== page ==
Fueled by rapid advances in reproductive medicine and the desperate desires of millions of would-be parents, the acquisition of children—whether through donated eggs, rented wombs, or cross-border adoption—has become a multibillion dollar industry that has left science, law, ethics, and commerce deeply at odds.
This book is timely again as a rebroadcast of 60 Minutes was telecast yesterday. It now appears that a previous sperm donor, now a pediatrician, may have over 12 children due to his earlier decision to donate his sperm. Some of the women who received his sperm have a web site; the purpose of this web site is to locate other possible siblings from this same single donor.
Perhaps this is a 'good thing' since we have never truly defined the word 'family' since the 1970s. Family is now all kinds of folks living together or not, communicating for sure, but ultimately connected by love, loyality, and life.
As a 'traditional' family member since I was married in 1963, very young I may add, I was 17, my departed spouse was 34. Neither of us were ever married before or since. Our church and society at the time considered us 'the traditional family unit.'
Two grown children, five grandchildren later, we continue our original 'roles.' We have also included and embraced other folks we call 'family.' They are no true blood relationship to us, still we consider them family. I recently told three of these children from 'our family' they may call me " " my somewhat traditional grandmother name. Name withheld to maintain some annaminity (spelling was never my strong suit)
I post my response to the book, "Baby Business," not to judge nor define technologies abilities today. Rather I seek intellectual reflection. Each of us ultimately must decide what our personal definition of 'family' is. Then it is our responsibility to act upon that definition.
I would hope, and I am an 'idealistic realist' by nature, that love and respect would ultimately be our motivating factors.
I look forward to checking out this book from my local library.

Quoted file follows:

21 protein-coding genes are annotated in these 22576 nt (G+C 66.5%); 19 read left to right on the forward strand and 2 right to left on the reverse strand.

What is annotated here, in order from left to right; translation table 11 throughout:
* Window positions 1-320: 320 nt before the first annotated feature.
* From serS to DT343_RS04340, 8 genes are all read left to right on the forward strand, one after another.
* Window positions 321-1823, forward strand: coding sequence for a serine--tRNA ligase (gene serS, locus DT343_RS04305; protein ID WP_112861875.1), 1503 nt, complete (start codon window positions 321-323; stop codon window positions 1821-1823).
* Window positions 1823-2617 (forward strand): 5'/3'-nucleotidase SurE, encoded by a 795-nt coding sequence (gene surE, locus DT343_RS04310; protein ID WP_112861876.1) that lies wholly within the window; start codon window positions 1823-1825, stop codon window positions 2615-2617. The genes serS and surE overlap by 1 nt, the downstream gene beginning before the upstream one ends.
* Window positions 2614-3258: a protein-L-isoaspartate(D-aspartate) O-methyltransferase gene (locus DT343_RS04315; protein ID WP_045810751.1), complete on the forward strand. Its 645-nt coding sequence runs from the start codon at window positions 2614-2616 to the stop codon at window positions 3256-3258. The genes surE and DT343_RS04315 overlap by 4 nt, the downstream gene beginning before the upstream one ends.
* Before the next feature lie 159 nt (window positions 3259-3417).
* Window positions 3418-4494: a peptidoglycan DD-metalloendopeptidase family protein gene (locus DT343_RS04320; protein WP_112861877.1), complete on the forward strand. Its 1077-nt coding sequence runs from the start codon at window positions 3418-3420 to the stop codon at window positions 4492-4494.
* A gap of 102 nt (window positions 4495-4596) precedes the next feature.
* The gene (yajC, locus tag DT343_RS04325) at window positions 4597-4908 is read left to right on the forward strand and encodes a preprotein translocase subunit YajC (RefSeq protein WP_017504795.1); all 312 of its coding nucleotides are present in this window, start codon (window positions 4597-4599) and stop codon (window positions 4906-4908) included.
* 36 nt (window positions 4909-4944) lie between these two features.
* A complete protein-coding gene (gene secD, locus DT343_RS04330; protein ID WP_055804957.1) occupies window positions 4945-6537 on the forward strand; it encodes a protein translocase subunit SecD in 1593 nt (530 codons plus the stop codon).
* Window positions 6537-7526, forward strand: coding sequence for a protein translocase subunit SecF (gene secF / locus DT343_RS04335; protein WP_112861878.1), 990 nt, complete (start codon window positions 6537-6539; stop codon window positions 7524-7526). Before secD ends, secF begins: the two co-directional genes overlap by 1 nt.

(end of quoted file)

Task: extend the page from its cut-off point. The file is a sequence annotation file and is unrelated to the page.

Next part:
A scary thought, is to think that if you are a person made from a sperm bank, that you never really know who you are related to. Your brothers and sisters could be all over. You could marry your brother and not even know it. Scary!
I find this book absolutely fascinating....What I'm wondering whether it will delve into is, what are the psychological factors which cause some people to be "desperate" to have children, to the extent that they are willing to spend exorbitant amounts of money and time in that pursuit?
I myself only wanted a child for about ten seconds, during some kind of hormonal burst in my early twenties. I have never regretted not having children, as they require (and rightfully so) a parent's complete devotion of time, energy, constant consideration, and large sums of money, to raise properly. As a very young child in a time when professional day care was not the norm as it is now, I was required to babysit (that is, care for in EVERY way, with no assistance) not only my own younger siblings, but many neighborhood babies and toddlers as well. I feel that I "did my time", and now want to devote my time, money and effort to myself.
I also find that I am not alone among many women, an increasing number of them quite young, who are choosing not to have children, and indeed express that they have no interest at all in having them. I will be curious to see if this book addresses the opposing mindsets of those "desperate" to have children, and those who have no interest in devoting their lives or resources to providing for another life at the expense of their own.